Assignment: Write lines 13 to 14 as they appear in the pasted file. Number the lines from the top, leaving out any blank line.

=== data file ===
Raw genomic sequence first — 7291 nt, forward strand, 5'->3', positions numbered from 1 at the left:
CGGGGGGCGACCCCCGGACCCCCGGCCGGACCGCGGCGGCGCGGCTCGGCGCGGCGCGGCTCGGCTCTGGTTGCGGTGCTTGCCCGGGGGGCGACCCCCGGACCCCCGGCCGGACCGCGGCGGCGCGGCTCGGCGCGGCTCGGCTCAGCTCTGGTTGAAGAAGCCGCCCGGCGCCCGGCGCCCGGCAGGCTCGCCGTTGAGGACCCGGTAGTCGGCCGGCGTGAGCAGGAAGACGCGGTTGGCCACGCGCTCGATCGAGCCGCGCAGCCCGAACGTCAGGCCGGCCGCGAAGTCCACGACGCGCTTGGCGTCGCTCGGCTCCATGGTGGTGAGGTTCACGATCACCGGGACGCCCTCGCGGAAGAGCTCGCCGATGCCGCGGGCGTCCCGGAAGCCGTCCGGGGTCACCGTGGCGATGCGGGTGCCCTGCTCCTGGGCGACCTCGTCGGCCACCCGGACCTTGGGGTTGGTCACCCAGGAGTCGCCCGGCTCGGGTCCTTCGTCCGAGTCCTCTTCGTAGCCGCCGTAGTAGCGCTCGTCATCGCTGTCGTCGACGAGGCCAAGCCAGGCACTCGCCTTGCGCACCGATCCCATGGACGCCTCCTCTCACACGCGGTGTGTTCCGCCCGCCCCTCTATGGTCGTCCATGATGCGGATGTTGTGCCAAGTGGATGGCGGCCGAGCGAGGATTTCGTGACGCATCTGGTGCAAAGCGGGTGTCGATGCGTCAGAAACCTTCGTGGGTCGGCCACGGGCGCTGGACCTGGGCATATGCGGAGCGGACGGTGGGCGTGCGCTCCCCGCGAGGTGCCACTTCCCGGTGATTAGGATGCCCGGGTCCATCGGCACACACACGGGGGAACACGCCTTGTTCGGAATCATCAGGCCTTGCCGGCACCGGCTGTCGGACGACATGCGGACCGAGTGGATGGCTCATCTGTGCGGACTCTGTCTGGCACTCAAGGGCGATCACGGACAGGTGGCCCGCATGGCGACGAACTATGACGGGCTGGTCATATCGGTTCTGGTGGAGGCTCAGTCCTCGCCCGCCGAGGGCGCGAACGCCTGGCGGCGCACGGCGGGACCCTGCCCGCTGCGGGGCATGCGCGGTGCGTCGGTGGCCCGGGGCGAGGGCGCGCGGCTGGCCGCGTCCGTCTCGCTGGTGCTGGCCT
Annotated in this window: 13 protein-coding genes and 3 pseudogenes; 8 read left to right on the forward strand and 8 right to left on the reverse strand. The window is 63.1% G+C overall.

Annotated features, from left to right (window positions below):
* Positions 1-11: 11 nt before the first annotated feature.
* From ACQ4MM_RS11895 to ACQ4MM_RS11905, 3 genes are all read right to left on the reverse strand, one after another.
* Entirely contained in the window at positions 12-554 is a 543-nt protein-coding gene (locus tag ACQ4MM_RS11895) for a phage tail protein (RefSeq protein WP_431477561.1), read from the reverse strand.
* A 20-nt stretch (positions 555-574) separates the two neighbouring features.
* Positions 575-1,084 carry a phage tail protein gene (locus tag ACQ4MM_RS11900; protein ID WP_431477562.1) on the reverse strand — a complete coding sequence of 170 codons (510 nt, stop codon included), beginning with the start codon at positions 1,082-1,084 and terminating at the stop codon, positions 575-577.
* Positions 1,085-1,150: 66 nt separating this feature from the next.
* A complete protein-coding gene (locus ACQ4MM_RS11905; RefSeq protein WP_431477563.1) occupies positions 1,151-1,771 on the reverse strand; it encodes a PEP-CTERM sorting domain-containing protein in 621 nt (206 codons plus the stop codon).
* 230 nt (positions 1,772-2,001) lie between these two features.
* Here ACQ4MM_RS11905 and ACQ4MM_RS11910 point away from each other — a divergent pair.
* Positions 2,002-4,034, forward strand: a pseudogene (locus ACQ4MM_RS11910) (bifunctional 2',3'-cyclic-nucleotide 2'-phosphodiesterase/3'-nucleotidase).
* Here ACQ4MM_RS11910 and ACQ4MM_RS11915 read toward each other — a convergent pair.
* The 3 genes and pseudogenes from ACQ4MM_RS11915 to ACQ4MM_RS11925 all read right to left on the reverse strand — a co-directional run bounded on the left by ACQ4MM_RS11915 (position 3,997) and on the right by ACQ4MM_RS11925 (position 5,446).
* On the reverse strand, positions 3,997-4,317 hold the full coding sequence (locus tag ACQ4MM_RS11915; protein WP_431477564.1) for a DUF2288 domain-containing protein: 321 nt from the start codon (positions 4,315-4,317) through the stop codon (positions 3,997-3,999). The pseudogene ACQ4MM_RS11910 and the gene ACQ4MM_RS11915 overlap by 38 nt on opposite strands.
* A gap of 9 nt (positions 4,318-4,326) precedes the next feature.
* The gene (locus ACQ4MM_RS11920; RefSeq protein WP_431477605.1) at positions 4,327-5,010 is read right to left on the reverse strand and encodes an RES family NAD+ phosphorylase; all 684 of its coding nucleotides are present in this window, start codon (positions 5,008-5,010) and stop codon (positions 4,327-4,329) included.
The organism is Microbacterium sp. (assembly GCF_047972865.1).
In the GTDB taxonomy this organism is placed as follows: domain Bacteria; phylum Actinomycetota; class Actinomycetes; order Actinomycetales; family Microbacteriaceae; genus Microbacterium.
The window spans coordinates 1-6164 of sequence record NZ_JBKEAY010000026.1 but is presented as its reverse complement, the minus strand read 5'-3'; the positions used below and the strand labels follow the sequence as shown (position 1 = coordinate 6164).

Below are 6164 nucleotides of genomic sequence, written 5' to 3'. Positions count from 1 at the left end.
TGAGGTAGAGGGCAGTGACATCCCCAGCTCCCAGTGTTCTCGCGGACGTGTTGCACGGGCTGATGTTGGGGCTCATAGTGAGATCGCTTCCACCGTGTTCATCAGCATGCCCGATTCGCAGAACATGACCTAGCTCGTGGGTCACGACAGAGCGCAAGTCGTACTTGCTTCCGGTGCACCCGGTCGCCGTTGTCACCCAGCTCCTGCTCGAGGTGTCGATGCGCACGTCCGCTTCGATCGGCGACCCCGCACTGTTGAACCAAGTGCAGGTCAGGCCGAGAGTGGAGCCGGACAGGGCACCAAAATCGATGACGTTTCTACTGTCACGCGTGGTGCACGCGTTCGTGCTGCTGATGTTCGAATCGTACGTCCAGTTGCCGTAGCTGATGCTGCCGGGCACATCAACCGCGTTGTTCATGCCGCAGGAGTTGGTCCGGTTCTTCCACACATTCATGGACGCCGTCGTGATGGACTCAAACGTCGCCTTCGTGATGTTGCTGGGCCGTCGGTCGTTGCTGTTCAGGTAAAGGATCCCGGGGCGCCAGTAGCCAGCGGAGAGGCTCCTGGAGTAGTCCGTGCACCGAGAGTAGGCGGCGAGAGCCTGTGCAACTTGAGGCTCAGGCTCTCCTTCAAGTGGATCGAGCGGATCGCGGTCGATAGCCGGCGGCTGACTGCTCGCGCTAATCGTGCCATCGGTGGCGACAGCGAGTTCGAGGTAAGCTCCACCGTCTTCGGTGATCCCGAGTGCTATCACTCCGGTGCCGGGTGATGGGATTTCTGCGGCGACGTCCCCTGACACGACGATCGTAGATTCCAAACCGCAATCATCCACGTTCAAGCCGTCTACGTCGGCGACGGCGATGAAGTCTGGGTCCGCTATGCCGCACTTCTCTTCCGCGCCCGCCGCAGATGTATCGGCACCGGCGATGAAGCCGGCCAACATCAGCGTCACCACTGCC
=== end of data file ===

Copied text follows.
* Here ACQ4MM_RS11905 and ACQ4MM_RS11910 point away from each other — a divergent pair.
* Positions 2,002-4,034, forward strand: a pseudogene (locus ACQ4MM_RS11910) (bifunctional 2',3'-cyclic-nucleotide 2'-phosphodiesterase/3'-nucleotidase).